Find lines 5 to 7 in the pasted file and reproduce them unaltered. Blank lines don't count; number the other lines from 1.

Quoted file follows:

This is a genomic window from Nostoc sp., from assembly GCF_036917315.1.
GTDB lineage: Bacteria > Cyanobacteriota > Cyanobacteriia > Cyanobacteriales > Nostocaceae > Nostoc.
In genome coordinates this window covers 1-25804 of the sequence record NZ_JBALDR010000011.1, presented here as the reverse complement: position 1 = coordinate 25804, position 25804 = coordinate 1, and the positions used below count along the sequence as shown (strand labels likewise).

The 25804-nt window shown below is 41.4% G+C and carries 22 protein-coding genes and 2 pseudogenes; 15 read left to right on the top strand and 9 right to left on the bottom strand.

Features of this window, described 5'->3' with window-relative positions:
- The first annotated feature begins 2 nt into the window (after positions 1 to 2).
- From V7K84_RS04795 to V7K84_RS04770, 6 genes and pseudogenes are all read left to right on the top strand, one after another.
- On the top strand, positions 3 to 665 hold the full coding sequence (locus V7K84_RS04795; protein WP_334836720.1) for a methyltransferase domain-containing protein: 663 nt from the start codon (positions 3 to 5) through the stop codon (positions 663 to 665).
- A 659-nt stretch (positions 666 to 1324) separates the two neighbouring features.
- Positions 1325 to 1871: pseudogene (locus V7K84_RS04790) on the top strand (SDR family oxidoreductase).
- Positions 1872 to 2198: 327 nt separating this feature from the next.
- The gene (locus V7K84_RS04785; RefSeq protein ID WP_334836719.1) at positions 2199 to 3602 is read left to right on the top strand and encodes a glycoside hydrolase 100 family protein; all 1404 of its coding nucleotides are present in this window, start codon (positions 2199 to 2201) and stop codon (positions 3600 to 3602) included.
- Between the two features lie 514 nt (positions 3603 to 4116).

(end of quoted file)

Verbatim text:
Features of this window, described 5'->3' with window-relative positions:
- The first annotated feature begins 2 nt into the window (after positions 1 to 2).
- From V7K84_RS04795 to V7K84_RS04770, 6 genes and pseudogenes are all read left to right on the top strand, one after another.